This November’s sales rose sharply over November 2008 in part because last year November had only 17 full business days, compared with 19 this year. The November 2008 tally was the lowest for that month in DataQuick’s complete Phoenix region statistics, which go back to 1994. In addition, the 1,430 newly built homes that closed escrow in November marked a 19.9 percent gain from October and a 40.5 percent increase from a year earlier. It was the highest tally for any month since October 2008, when 1,759 new homes closed escrow.
This fall’s relatively strong home sales can be attributed to several factors, such as price declines and super-low mortgage rates that have boosted housing affordability. Also, before the federal tax credit for first-time home buyers was expanded and extended recently, it was set to expire at the end of November, causing some buyers to rush to buy in time to qualify for the credit.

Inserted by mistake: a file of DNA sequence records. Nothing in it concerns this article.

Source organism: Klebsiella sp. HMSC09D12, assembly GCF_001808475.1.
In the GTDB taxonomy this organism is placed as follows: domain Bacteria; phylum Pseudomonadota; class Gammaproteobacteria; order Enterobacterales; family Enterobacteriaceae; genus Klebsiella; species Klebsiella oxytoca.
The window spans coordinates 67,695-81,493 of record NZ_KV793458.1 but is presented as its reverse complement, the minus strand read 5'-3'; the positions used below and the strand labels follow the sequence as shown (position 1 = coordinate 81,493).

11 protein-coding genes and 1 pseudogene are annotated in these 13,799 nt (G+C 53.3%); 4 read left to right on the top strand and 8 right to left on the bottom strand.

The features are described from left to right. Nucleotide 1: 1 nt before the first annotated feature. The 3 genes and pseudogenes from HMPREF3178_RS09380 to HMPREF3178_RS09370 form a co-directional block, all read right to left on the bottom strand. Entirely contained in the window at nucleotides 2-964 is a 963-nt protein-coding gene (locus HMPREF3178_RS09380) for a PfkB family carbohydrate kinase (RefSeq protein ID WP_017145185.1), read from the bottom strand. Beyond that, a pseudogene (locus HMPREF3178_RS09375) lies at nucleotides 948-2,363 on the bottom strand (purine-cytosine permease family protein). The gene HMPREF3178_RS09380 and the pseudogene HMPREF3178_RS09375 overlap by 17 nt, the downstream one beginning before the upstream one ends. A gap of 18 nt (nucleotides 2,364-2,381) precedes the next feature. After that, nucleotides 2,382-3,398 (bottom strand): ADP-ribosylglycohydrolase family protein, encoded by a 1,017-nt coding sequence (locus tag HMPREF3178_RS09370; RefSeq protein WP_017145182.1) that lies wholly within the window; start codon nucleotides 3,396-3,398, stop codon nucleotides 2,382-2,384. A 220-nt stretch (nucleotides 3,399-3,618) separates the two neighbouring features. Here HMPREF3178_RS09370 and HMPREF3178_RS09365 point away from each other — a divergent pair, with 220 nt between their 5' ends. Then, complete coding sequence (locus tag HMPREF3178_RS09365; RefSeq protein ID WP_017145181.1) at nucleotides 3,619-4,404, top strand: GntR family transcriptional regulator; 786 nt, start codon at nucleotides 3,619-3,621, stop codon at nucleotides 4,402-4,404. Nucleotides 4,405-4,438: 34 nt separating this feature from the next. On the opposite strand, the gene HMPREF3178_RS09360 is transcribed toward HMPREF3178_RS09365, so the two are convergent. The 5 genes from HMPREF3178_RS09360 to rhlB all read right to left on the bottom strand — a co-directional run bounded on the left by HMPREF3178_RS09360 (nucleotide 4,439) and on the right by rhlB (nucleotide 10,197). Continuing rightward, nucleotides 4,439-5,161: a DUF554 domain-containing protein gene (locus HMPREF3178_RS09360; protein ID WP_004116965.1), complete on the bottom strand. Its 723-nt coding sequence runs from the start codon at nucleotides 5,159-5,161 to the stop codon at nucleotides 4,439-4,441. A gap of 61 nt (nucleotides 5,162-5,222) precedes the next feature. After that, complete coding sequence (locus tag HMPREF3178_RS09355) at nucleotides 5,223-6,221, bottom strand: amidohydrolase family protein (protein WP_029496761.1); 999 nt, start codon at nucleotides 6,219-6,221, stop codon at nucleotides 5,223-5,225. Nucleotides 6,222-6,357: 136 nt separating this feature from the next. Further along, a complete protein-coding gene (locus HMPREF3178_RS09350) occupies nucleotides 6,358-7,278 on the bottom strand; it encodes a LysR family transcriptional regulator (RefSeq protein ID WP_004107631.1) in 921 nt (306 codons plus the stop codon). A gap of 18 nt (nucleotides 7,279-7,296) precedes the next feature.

The median price paid in November for all new and resale houses and condos combined was $142,700, up 3.4 percent from $138,000 in October but down 12.4 percent from $162,984 a year ago. It was the smallest year-over-year decline in the median sale price since January 2008, when the median fell 11.8 percent below the prior year to $225,000.
This November’s $142,700 overall median was the highest since it was $154,000 in December 2008. However, the median was still 46.0 percent below its peak of $264,100 reached in June 2006. The median has fallen on a year-over-year basis for 34 consecutive months.
The median sale price began to edge higher month-to-month this year after dropping to a decade low of $125,000 in April. The median’s gradual ascent began shortly after the percentage of resales involving foreclosures started to decline this spring. Foreclosures have often been the most aggressively priced and have been concentrated in the more affordable neighborhoods – areas where during the housing boom many buyers stretched to purchase homes with risky subprime loans. Even absent price appreciation, a decline in foreclosure resales puts upward pressure on the median sale price, just as the huge run-up in deeply discounted foreclosure resales over the past two years spurred dramatic declines in the median.